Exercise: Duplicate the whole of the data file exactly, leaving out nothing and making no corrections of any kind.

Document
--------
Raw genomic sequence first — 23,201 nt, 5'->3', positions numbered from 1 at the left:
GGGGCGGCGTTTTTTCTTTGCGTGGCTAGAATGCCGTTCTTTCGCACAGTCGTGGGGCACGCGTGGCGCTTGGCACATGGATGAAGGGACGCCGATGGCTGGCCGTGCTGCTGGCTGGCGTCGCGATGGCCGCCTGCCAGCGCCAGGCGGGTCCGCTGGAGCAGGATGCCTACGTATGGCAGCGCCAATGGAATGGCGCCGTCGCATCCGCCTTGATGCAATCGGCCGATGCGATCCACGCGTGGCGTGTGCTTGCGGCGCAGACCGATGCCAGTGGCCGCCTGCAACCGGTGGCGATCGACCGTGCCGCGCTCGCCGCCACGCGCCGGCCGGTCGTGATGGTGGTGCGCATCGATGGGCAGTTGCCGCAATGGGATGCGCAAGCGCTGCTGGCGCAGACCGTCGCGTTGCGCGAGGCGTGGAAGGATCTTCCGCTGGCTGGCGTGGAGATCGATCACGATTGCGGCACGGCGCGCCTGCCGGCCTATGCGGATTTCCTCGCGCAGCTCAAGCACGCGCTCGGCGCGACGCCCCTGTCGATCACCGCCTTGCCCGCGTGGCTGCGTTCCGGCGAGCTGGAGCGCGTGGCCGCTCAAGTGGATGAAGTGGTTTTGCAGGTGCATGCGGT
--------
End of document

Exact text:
Raw genomic sequence first — 23,201 nt, 5'->3', positions numbered from 1 at the left:
GGGGCGGCGTTTTTTCTTTGCGTGGCTAGAATGCCGTTCTTTCGCACAGTCGTGGGGCACGCGTGGCGCTTGGCACATGGATGAAGGGACGCCGATGGCTGGCCGTGCTGCTGGCTGGCGTCGCGATGGCCGCCTGCCAGCGCCAGGCGGGTCCGCTGGAGCAGGATGCCTACGTATGGCAGCGCCAATGGAATGGCGCCGTCGCATCCGCCTTGATGCAATCGGCCGATGCGATCCACGCGTGGCGTGTGCTTGCGGCGCAGACCGATGCCAGTGGCCGCCTGCAACCGGTGGCGATCGACCGTGCCGCGCTCGCCGCCACGCGCCGGCCGGTCGTGATGGTGGTGCGCATCGATGGGCAGTTGCCGCAATGGGATGCGCAAGCGCTGCTGGCGCAGACCGTCGCGTTGCGCGAGGCGTGGAAGGATCTTCCGCTGGCTGGCGTGGAGATCGATCACGATTGCGGCACGGCGCGCCTGCCGGCCTATGCGGATTTCCTCGCGCAGCTCAAGCACGCGCTCGGCGCGACGCCCCTGTCGATCACCGCCTTGCCCGCGTGGCTGCGTTCCGGCGAGCTGGAGCGCGTGGCCGCTCAAGTGGATGAAGTGGTTTTGCAGGTGCATGCGGT